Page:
In this session we show how to create a landing page in Thesis using our Landing Pages Plugin to remove the header and footer. We use straight HTML and CSS without needing to use PHP. We show how to insert an image and make it float to where we want it. We also show how to create the HTML and CSS for the landing page our member wants to create.
Rick: You want to create a landing page?
Member: Yeah, absolutely.
Rick: And this is the landing page you want to create?
Member: Yes please.
Rick: Okay. What you’ve done is you’ve used my Landing Pages plugin to remove the header and footer, right?
Member: Yes, I have.
Rick: The next question is how do you do the rest of this? Really, all the rest of this stuff is HTML and CSS. You really don’t need to use any PHP in this.
Member: Oh really?
Rick: Yeah. All of these could go in the content, right? The very first thing that would go in the content would be this Clear Gauge image and when you insert the image you would just say float none or align none and it would automatically sit here in the left and everything else would go below it. Then for that section right there, while you create a wrapping div and just say, call that main content or something like that. But you’d create a wrapping div and then inside that wrapping div, you would insert a right aligned image and that would be this image here.
You insert a right aligned image, let’s unselect that so you’d create a right aligned image. You’d set it inside that right div and you would create an h1 tag for “Stop guessing when to change your Record fuel filter” and you would put that h1 tag in there, inside the same wrapping div. Then you’d create a style for this h1 that would make it look like this and I guess you would include the underline in that style. Well no, you could, sure. You could include the underline as a bottom border for this h1 tag.
Then you’d create a class for this p tag so you’d wrap this in a p tag, give it a class and style and give it a CSS style. You got your wrapping div, you have a right align image and you have an h1 tag with a special style. Then you’ve got a paragraph with a special style and you’ve got your Buy Now button.
Member: Which is an image?
Rick: Well, but it’s more than just an image, right? If you click on this, does it add something into the…
Member: It takes you to another page.
Rick: Oh, it takes you to another page so this is just a link.
Rick: Okay so then you just got a link and you’re going to assign it a specific style and the same thing is true with your money back guarantee.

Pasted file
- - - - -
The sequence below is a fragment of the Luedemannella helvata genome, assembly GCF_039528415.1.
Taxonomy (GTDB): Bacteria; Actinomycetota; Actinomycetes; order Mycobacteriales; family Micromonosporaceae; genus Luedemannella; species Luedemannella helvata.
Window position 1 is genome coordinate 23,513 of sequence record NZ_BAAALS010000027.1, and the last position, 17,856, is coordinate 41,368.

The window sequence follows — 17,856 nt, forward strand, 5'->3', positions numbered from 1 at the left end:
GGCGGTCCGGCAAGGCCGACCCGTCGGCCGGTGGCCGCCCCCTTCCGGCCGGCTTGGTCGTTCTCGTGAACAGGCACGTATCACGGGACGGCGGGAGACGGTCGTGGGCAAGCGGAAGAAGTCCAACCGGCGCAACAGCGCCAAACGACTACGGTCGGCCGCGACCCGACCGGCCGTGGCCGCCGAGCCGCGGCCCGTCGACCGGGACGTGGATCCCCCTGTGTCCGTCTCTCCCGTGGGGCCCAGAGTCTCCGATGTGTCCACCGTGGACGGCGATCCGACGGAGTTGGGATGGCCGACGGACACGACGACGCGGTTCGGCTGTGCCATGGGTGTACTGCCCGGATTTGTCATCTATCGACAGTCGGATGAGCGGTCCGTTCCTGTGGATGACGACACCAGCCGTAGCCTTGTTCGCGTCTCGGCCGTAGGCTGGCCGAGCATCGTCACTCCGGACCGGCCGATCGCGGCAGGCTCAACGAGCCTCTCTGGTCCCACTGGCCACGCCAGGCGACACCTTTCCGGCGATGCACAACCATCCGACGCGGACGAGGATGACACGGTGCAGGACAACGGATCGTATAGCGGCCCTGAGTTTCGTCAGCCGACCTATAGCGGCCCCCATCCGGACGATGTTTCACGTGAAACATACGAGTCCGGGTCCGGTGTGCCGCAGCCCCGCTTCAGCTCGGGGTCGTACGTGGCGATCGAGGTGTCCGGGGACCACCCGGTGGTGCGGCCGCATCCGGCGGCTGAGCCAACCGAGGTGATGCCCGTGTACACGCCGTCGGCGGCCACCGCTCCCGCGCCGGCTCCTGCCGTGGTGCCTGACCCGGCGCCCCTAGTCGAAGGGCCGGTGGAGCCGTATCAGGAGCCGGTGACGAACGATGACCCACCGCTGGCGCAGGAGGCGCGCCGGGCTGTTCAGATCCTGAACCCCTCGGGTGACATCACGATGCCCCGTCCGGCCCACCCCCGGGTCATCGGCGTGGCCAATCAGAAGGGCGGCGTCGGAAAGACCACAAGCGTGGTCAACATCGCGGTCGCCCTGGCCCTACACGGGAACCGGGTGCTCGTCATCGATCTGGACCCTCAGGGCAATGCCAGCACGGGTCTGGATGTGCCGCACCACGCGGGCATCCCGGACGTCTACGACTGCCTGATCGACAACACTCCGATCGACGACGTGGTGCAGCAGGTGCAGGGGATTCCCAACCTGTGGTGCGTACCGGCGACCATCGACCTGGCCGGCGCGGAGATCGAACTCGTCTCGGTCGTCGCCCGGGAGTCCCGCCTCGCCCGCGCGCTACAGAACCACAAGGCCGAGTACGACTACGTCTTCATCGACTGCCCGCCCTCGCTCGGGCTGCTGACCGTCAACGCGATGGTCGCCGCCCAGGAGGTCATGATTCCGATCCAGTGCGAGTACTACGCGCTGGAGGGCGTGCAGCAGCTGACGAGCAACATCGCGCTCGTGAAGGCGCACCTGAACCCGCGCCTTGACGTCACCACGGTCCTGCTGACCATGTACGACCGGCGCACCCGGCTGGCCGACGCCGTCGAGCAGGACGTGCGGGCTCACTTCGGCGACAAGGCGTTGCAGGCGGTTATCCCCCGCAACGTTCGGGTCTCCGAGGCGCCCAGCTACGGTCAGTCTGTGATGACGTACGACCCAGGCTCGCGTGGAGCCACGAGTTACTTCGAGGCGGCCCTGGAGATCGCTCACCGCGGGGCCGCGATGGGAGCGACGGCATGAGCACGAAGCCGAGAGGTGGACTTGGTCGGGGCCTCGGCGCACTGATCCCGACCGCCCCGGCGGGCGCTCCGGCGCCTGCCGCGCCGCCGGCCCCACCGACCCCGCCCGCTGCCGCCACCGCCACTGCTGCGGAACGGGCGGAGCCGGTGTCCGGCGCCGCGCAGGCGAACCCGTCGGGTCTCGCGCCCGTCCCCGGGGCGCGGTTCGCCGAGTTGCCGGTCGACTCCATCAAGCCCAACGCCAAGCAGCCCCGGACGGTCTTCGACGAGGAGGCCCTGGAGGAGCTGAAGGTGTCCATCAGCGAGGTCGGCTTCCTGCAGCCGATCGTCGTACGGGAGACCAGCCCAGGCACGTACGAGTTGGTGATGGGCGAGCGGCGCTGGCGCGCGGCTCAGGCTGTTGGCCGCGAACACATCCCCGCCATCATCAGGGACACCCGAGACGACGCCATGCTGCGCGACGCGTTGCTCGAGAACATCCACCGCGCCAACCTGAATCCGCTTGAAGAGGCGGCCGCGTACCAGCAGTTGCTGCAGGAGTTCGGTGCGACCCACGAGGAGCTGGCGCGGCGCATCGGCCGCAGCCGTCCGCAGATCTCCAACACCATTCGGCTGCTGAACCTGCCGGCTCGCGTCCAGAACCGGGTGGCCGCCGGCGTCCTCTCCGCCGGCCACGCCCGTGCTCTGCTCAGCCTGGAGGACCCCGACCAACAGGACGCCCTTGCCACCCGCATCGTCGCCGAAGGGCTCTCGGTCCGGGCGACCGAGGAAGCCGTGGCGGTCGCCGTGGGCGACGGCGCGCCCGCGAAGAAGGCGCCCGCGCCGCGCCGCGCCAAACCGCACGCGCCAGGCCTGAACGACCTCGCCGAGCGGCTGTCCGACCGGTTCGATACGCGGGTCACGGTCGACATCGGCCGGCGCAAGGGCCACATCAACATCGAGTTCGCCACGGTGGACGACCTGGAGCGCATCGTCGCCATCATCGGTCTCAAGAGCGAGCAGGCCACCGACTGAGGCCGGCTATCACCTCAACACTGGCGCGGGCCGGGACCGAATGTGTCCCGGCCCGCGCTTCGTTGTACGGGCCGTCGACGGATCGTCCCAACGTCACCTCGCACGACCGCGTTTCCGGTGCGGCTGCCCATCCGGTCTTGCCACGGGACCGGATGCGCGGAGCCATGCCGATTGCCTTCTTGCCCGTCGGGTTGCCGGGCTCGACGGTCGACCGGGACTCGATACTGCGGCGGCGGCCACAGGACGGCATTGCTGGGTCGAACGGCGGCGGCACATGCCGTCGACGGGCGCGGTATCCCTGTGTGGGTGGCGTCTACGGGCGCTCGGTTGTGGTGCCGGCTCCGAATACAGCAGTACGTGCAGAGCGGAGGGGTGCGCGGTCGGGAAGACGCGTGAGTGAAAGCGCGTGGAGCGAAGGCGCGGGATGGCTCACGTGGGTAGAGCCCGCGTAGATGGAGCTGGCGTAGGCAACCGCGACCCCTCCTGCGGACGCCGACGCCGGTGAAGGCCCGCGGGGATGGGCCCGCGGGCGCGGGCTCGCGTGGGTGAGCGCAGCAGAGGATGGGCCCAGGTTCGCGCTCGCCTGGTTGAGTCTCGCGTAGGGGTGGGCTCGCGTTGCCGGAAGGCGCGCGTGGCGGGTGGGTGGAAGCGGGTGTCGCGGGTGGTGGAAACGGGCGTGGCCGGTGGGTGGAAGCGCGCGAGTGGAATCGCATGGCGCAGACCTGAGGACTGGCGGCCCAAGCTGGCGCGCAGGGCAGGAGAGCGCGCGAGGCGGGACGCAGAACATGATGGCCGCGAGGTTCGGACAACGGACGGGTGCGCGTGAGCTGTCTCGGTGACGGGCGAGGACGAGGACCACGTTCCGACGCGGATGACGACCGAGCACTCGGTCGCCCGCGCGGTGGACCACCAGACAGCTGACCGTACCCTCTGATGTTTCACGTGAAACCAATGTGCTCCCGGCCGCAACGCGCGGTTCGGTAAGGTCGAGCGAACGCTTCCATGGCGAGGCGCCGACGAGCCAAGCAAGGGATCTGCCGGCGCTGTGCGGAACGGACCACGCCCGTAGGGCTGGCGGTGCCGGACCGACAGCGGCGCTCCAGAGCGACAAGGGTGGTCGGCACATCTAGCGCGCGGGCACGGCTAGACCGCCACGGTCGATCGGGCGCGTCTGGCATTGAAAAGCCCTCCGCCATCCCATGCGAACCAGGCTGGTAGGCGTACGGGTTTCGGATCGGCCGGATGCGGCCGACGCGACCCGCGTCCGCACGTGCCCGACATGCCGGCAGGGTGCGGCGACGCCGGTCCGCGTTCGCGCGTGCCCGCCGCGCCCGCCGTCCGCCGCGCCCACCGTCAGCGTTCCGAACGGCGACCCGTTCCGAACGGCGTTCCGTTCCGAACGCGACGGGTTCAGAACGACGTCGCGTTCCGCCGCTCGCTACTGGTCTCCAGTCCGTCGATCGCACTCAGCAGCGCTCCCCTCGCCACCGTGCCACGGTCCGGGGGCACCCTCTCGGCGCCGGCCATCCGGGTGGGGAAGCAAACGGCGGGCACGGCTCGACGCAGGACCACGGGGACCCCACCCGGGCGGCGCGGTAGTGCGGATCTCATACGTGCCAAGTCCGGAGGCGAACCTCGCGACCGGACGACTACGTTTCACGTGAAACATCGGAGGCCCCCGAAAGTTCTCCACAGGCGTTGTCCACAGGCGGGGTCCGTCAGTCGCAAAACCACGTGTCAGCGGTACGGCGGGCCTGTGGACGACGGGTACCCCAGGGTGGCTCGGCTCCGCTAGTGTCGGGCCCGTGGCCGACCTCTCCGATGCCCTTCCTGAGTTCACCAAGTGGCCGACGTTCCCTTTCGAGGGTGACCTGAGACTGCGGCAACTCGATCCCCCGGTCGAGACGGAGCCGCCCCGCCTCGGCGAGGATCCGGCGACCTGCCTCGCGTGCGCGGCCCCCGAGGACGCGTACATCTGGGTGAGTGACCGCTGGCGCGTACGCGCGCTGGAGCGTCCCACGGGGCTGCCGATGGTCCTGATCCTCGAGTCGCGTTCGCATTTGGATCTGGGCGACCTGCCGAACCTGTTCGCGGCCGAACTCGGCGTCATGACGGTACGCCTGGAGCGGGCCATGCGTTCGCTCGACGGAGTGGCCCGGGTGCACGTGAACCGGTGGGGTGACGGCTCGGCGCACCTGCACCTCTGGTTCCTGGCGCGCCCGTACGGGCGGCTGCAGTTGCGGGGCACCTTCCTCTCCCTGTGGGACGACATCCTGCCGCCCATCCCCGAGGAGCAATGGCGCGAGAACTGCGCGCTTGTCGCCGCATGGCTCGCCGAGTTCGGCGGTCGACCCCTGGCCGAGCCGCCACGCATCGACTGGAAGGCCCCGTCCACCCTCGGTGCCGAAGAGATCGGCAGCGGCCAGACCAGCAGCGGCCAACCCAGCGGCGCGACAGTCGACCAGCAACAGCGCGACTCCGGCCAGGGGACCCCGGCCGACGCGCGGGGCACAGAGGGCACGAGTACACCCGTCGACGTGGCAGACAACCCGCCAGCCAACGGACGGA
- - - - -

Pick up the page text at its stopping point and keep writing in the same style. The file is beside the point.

Member: Is the 30-day money back a p tag?
Rick: Yeah, I would give it a p tag and give it a class. Now you have a custom class for your h1, a custom class for this emphasis text, a custom class for your Buy Now button and a custom class for your guarantee tag. Now you create another wrapping div and that wrapping div would take this whole piece and inside that wrapping div, you would create a left and a right div. The left div, I think what you’d probably do is do this as an unordered list wherein each one of these is an LI.
You wouldn’t necessarily have to do it this way. Each one of these could be a div as well so you could do a div with an h3 tag. That’s probably easier. Do a div with an h3 tag then regular text and this div has a background image with this arrow in it and its style gives a left padding to move this over.
Rick: Your right one is just going to have the h3 tag with the regular text in it. Finally, you come down to your last div and this last div is also going to be a wrapping div and it’ll be called, I don’t know, quotation or not quotation but testimonial. This testimonial div will have a style for that background and this style for this kind of text and finally, a style for the name of the testifier.
Member: You make it so easy. I think I just try to over complicate it.
Rick: Well, none of this requires php. This can all be done inside of HTML and that’s what’s going on on my homepage. I mean, it’s entirely different but it’s similar. If you go to my homepage, I’ve got these boxes, I’ve got the title. I’ve got what appears to be a title. I’ve got some more boxes. I’ve got another title and I’ve got an image. If we look at the page itself, that’s all contained inside the content.